Follow the money

Macintosh's House Book

Macintosh’s house book for 1782.

Macintosh was, it is fair to say, seriously committed to record keeping, particularly so in respect of financial transactions. In one letter he expounds at length to his then eleven-year-old son on the benefits of double-entry book keeping. Approximately half of the archival items I examined in Avignon last week related to Macintosh’s financial affairs—both commercial and domestic. These will take serious digestion at some point in the future, but one snippet gives an interesting indication of his (and his family’s) spending habits.

When Macintosh returned from India in the early 1780s, he spent approximately one year in London, working on his book and (presumably) pursing other business interests. His purchases during this time give an insight into his reading habits (or lack thereof); his health; and his domestic arrangement:

29 April 1782: “[Hannah] Glasse’s Cookery”; “[John] Entick’s Dict[ionar]y”, etc., etc. (£13 6s).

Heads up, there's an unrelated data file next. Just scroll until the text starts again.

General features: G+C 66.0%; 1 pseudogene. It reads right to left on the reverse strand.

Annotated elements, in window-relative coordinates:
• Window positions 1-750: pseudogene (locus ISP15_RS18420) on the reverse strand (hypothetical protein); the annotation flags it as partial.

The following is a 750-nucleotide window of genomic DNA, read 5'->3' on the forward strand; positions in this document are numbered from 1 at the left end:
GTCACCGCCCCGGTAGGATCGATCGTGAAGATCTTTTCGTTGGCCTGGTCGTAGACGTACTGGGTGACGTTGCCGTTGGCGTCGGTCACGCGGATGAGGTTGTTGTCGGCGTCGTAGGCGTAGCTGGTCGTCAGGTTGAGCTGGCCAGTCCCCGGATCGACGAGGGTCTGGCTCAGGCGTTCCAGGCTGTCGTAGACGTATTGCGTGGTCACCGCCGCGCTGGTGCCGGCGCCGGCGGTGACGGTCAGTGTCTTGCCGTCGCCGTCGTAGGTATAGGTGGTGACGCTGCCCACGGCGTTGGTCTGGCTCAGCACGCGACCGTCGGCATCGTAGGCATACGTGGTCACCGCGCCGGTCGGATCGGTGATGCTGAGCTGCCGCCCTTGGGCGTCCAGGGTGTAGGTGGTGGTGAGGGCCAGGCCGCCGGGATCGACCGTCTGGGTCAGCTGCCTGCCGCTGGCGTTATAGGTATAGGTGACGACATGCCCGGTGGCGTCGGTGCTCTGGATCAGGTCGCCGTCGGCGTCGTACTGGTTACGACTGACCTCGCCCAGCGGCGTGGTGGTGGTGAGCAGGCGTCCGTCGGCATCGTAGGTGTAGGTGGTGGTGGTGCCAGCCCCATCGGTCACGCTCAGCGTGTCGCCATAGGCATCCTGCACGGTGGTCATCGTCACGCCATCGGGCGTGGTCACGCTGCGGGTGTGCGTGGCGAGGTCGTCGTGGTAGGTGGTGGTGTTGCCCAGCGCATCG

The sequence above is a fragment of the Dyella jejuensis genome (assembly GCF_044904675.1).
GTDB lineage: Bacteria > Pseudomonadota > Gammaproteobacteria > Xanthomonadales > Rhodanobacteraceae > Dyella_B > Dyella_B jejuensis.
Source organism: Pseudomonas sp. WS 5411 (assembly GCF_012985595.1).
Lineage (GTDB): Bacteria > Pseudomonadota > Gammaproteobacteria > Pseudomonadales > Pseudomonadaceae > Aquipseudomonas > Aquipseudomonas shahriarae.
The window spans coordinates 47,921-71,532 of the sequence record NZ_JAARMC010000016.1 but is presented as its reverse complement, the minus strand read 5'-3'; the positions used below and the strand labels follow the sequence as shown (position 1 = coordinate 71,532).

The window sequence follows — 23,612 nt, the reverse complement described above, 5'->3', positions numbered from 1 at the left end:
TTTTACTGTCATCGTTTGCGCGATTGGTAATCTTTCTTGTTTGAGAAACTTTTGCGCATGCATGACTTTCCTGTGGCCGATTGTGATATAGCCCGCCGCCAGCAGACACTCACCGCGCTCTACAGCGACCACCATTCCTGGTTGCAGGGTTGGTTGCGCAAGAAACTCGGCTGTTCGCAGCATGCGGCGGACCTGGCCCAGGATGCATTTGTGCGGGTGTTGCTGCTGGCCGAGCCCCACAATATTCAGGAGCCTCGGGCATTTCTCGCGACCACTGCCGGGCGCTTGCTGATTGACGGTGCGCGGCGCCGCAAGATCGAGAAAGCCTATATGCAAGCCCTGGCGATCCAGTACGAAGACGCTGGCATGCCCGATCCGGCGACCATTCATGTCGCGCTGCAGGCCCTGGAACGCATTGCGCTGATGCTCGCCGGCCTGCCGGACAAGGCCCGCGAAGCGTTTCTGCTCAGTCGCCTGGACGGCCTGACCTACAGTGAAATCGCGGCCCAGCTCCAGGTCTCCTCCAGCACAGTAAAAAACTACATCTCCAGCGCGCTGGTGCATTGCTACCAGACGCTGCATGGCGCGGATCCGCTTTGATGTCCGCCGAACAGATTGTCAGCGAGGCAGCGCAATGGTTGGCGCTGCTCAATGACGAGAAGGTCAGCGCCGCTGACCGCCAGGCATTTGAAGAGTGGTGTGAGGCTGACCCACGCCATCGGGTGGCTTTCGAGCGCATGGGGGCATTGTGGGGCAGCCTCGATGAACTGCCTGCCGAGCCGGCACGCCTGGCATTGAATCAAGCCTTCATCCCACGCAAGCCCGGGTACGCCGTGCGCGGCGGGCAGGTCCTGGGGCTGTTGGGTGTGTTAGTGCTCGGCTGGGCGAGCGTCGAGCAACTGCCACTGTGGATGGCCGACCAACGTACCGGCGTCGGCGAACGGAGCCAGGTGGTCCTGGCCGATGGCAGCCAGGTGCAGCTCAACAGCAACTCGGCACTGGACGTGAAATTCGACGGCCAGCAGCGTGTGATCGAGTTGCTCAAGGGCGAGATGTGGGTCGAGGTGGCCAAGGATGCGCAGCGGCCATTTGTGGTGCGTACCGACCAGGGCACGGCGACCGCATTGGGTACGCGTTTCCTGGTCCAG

6 May 1782: “two weeks lodging” (3 Guineas).
June 1782: “A Second hand Forte Piano”; “A Packing Case for D[itt]o” (£9 17s 6d).
14 June 1782: “An universal sun Dial w[i]t[h] a compass enam[el]l[e]d & a mahogany case” (£10 10s 0d).
25 June 1782: “6 waistcoats on an India Camel hair” (£1 1s 0d).
10 July 1782: “two Glass Stopper Bottles”; “Compound Spirit of Lavender”; “Tartar Emetic & Phial”; “a Box of Aperient Stomach Pills” (£0 9s 8d).
14 September 1782: “a second hand phaeton [carriage] & one harness pole” (£30).
15 September 1782: “a Chestnut Gelding [horse] I warrant perfectly sound” (£16 6s 0d).
29 September 1782: “Mould” and “Candles”.
8 October 1782: “four weeks lodging” (6 Guineas).
21 December 1782: “repairing Cleaning and Polishing the outside of a travelling Box” (£9 6s 0d).

Macintosh’s detailed records (he kept all his receipts) are likely to be useful when it comes to reconstructing his movements, activities, and interests.

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